Next Article in Journal
Study on Fabrication of ZnO Waveguide Layer for Love Wave Humidity Sensor Based on Magnetron Sputtering
Next Article in Special Issue
Person Re-Identification with RGB-D Camera in Top-View Configuration through Multiple Nearest Neighbor Classifiers and Neighborhood Component Features Selection
Previous Article in Journal
A High-Performance Optoelectronic Sensor Device for Nitrate Nitrogen in Recirculating Aquaculture Systems
Previous Article in Special Issue
Direct Depth SLAM: Sparse Geometric Feature Enhanced Direct Depth SLAM System for Low-Texture Environments
Article Menu
Issue 10 (October) cover image

Export Article

Open AccessArticle
Sensors 2018, 18(10), 3383;

Large Depth-of-Field Integral Microscopy by Use of a Liquid Lens

3D Imaging and Display Laboratory, Department of Optics, University of Valencia, Burjassot, Valencia E-46100, Spain
Author to whom correspondence should be addressed.
Received: 4 September 2018 / Revised: 28 September 2018 / Accepted: 5 October 2018 / Published: 10 October 2018
(This article belongs to the Special Issue Depth Sensors and 3D Vision)
Full-Text   |   PDF [3202 KB, uploaded 10 October 2018]   |  


Integral microscopy is a 3D imaging technique that permits the recording of spatial and angular information of microscopic samples. From this information it is possible to calculate a collection of orthographic views with full parallax and to refocus computationally, at will, through the 3D specimen. An important drawback of integral microscopy, especially when dealing with thick samples, is the limited depth of field (DOF) of the perspective views. This imposes a significant limitation on the depth range of computationally refocused images. To overcome this problem, we propose here a new method that is based on the insertion, at the pupil plane of the microscope objective, of an electrically controlled liquid lens (LL) whose optical power can be changed by simply tuning the voltage. This new apparatus has the advantage of controlling the axial position of the objective focal plane while keeping constant the essential parameters of the integral microscope, that is, the magnification, the numerical aperture and the amount of parallax. Thus, given a 3D sample, the new microscope can provide a stack of integral images with complementary depth ranges. The fusion of the set of refocused images permits to enlarge the reconstruction range, obtaining images in focus over the whole region. View Full-Text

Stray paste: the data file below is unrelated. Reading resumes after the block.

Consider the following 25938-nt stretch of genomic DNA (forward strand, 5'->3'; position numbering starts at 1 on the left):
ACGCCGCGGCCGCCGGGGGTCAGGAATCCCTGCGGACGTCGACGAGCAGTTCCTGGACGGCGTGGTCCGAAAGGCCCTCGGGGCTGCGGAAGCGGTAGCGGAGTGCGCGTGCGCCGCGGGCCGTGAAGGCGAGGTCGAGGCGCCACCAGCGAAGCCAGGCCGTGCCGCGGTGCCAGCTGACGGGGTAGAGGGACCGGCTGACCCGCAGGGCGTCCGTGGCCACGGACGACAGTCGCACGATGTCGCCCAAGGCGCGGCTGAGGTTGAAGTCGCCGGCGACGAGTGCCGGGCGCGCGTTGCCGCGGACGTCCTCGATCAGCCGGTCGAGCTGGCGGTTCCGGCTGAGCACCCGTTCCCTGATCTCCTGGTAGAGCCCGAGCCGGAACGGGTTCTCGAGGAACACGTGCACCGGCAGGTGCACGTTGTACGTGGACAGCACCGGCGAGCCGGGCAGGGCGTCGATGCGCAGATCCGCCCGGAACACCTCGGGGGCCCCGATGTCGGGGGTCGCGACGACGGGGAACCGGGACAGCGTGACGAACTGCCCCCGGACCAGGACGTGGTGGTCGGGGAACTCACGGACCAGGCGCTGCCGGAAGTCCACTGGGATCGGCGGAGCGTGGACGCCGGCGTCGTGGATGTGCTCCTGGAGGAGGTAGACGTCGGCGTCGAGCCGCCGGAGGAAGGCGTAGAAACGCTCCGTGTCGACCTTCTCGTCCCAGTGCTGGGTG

Keywords: three-dimensional image acquisition; three-dimensional microscopy; three-dimensional image processing three-dimensional image acquisition; three-dimensional microscopy; three-dimensional image processing

Figure 1

This is an open access article distributed under the Creative Commons Attribution License which permits unrestricted use, distribution, and reproduction in any medium, provided the original work is properly cited (CC BY 4.0).

Supplementary material


Share & Cite This Article

MDPI and ACS Style

Llavador, A.; Scrofani, G.; Saavedra, G.; Martinez-Corral, M. Large Depth-of-Field Integral Microscopy by Use of a Liquid Lens. Sensors 2018, 18, 3383.

Show more citation formats Show less citations formats

Note that from the first issue of 2016, MDPI journals use article numbers instead of page numbers. See further details here.

Related Articles

Article Metrics

Article Access Statistics



[Return to top]
Sensors EISSN 1424-8220 Published by MDPI AG, Basel, Switzerland RSS E-Mail Table of Contents Alert
Back to Top